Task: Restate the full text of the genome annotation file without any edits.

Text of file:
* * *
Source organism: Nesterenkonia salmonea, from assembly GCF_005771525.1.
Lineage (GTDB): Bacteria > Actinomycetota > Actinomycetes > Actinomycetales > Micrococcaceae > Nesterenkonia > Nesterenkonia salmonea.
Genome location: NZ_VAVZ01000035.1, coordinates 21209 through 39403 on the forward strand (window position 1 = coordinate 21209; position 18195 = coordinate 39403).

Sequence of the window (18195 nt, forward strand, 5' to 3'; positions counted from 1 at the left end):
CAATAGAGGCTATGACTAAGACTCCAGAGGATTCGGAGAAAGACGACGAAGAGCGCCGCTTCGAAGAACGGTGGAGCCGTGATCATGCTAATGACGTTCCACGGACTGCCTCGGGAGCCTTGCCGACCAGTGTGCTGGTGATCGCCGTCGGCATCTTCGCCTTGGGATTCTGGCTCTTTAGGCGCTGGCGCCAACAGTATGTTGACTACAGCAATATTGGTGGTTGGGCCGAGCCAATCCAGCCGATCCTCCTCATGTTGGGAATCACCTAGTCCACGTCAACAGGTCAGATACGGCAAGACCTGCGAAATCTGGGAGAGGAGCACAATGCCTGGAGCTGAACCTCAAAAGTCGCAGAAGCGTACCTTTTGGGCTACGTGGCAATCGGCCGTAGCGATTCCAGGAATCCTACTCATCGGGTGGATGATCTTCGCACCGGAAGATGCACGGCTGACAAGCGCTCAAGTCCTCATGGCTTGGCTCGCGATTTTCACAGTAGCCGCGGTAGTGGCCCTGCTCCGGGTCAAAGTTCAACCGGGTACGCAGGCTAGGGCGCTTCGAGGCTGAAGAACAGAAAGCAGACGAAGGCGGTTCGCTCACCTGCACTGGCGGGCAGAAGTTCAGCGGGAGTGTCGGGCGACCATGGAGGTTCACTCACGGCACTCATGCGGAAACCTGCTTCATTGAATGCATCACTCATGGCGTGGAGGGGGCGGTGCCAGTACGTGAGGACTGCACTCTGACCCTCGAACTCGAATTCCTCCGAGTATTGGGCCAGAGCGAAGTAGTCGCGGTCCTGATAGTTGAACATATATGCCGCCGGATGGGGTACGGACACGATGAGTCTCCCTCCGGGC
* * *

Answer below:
Source organism: Nesterenkonia salmonea, from assembly GCF_005771525.1.
Lineage (GTDB): Bacteria > Actinomycetota > Actinomycetes > Actinomycetales > Micrococcaceae > Nesterenkonia > Nesterenkonia salmonea.
Genome location: NZ_VAVZ01000035.1, coordinates 21209 through 39403 on the forward strand (window position 1 = coordinate 21209; position 18195 = coordinate 39403).

Sequence of the window (18195 nt, forward strand, 5' to 3'; positions counted from 1 at the left end):
CAATAGAGGCTATGACTAAGACTCCAGAGGATTCGGAGAAAGACGACGAAGAGCGCCGCTTCGAAGAACGGTGGAGCCGTGATCATGCTAATGACGTTCCACGGACTGCCTCGGGAGCCTTGCCGACCAGTGTGCTGGTGATCGCCGTCGGCATCTTCGCCTTGGGATTCTGGCTCTTTAGGCGCTGGCGCCAACAGTATGTTGACTACAGCAATATTGGTGGTTGGGCCGAGCCAATCCAGCCGATCCTCCTCATGTTGGGAATCACCTAGTCCACGTCAACAGGTCAGATACGGCAAGACCTGCGAAATCTGGGAGAGGAGCACAATGCCTGGAGCTGAACCTCAAAAGTCGCAGAAGCGTACCTTTTGGGCTACGTGGCAATCGGCCGTAGCGATTCCAGGAATCCTACTCATCGGGTGGATGATCTTCGCACCGGAAGATGCACGGCTGACAAGCGCTCAAGTCCTCATGGCTTGGCTCGCGATTTTCACAGTAGCCGCGGTAGTGGCCCTGCTCCGGGTCAAAGTTCAACCGGGTACGCAGGCTAGGGCGCTTCGAGGCTGAAGAACAGAAAGCAGACGAAGGCGGTTCGCTCACCTGCACTGGCGGGCAGAAGTTCAGCGGGAGTGTCGGGCGACCATGGAGGTTCACTCACGGCACTCATGCGGAAACCTGCTTCATTGAATGCATCACTCATGGCGTGGAGGGGGCGGTGCCAGTACGTGAGGACTGCACTCTGACCCTCGAACTCGAATTCCTCCGAGTATTGGGCCAGAGCGAAGTAGTCGCGGTCCTGATAGTTGAACATATATGCCGCCGGATGGGGTACGGACACGATGAGTCTCCCTCCGGGC